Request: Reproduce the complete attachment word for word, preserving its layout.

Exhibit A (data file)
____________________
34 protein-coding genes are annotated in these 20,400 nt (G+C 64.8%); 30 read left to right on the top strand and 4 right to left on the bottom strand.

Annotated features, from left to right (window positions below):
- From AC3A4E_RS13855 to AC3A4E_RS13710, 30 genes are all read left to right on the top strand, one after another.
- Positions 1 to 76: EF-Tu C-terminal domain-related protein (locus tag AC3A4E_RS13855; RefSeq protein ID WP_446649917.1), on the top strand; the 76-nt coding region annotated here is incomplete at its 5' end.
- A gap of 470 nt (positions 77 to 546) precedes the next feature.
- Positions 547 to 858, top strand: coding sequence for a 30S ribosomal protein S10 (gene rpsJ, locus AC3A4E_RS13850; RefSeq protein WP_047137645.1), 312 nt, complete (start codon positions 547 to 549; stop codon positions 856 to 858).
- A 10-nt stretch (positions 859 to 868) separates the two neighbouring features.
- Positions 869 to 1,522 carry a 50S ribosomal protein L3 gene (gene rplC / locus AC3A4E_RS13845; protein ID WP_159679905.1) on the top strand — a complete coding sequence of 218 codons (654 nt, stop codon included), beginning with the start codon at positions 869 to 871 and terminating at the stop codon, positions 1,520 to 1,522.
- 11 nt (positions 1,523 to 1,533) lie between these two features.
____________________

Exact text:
34 protein-coding genes are annotated in these 20,400 nt (G+C 64.8%); 30 read left to right on the top strand and 4 right to left on the bottom strand.

Annotated features, from left to right (window positions below):
- From AC3A4E_RS13855 to AC3A4E_RS13710, 30 genes are all read left to right on the top strand, one after another.
- Positions 1 to 76: EF-Tu C-terminal domain-related protein (locus tag AC3A4E_RS13855; RefSeq protein ID WP_446649917.1), on the top strand; the 76-nt coding region annotated here is incomplete at its 5' end.
- A gap of 470 nt (positions 77 to 546) precedes the next feature.
- Positions 547 to 858, top strand: coding sequence for a 30S ribosomal protein S10 (gene rpsJ, locus AC3A4E_RS13850; RefSeq protein WP_047137645.1), 312 nt, complete (start codon positions 547 to 549; stop codon positions 856 to 858).
- A 10-nt stretch (positions 859 to 868) separates the two neighbouring features.
- Positions 869 to 1,522 carry a 50S ribosomal protein L3 gene (gene rplC / locus AC3A4E_RS13845; protein ID WP_159679905.1) on the top strand — a complete coding sequence of 218 codons (654 nt, stop codon included), beginning with the start codon at positions 869 to 871 and terminating at the stop codon, positions 1,520 to 1,522.
- 11 nt (positions 1,523 to 1,533) lie between these two features.